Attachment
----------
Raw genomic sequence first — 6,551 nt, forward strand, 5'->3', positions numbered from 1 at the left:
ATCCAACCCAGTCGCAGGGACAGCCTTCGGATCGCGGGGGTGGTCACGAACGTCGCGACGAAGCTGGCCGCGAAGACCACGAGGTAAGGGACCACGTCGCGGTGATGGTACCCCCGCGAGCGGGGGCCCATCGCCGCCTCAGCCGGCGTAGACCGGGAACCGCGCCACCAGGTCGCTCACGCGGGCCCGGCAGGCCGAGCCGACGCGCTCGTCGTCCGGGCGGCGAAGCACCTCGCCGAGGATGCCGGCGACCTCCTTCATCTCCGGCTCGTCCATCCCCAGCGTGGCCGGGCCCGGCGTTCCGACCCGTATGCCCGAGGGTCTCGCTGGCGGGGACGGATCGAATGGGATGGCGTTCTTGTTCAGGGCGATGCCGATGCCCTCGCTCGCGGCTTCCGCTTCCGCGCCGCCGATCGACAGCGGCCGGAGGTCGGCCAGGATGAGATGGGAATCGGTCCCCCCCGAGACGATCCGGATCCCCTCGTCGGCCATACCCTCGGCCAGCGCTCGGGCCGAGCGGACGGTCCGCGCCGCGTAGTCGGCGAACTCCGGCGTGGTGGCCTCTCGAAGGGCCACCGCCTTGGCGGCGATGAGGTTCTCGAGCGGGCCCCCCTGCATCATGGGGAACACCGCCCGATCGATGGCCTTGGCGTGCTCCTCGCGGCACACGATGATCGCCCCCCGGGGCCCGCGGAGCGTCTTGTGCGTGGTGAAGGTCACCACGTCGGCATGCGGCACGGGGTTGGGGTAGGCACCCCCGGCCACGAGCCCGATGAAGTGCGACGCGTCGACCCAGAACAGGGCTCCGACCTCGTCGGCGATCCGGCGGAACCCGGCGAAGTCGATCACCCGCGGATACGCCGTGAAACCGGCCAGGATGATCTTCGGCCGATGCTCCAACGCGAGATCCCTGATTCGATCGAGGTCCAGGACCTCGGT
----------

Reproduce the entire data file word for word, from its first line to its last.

Raw genomic sequence first — 6,551 nt, forward strand, 5'->3', positions numbered from 1 at the left:
ATCCAACCCAGTCGCAGGGACAGCCTTCGGATCGCGGGGGTGGTCACGAACGTCGCGACGAAGCTGGCCGCGAAGACCACGAGGTAAGGGACCACGTCGCGGTGATGGTACCCCCGCGAGCGGGGGCCCATCGCCGCCTCAGCCGGCGTAGACCGGGAACCGCGCCACCAGGTCGCTCACGCGGGCCCGGCAGGCCGAGCCGACGCGCTCGTCGTCCGGGCGGCGAAGCACCTCGCCGAGGATGCCGGCGACCTCCTTCATCTCCGGCTCGTCCATCCCCAGCGTGGCCGGGCCCGGCGTTCCGACCCGTATGCCCGAGGGTCTCGCTGGCGGGGACGGATCGAATGGGATGGCGTTCTTGTTCAGGGCGATGCCGATGCCCTCGCTCGCGGCTTCCGCTTCCGCGCCGCCGATCGACAGCGGCCGGAGGTCGGCCAGGATGAGATGGGAATCGGTCCCCCCCGAGACGATCCGGATCCCCTCGTCGGCCATACCCTCGGCCAGCGCTCGGGCCGAGCGGACGGTCCGCGCCGCGTAGTCGGCGAACTCCGGCGTGGTGGCCTCTCGAAGGGCCACCGCCTTGGCGGCGATGAGGTTCTCGAGCGGGCCCCCCTGCATCATGGGGAACACCGCCCGATCGATGGCCTTGGCGTGCTCCTCGCGGCACACGATGATCGCCCCCCGGGGCCCGCGGAGCGTCTTGTGCGTGGTGAAGGTCACCACGTCGGCATGCGGCACGGGGTTGGGGTAGGCACCCCCGGCCACGAGCCCGATGAAGTGCGACGCGTCGACCCAGAACAGGGCTCCGACCTCGTCGGCGATCCGGCGGAACCCGGCGAAGTCGATCACCCGCGGATACGCCGTGAAACCGGCCAGGATGATCTTCGGCCGATGCTCCAACGCGAGATCCCTGATTCGATCGAGGTCCAGGACCTCGGT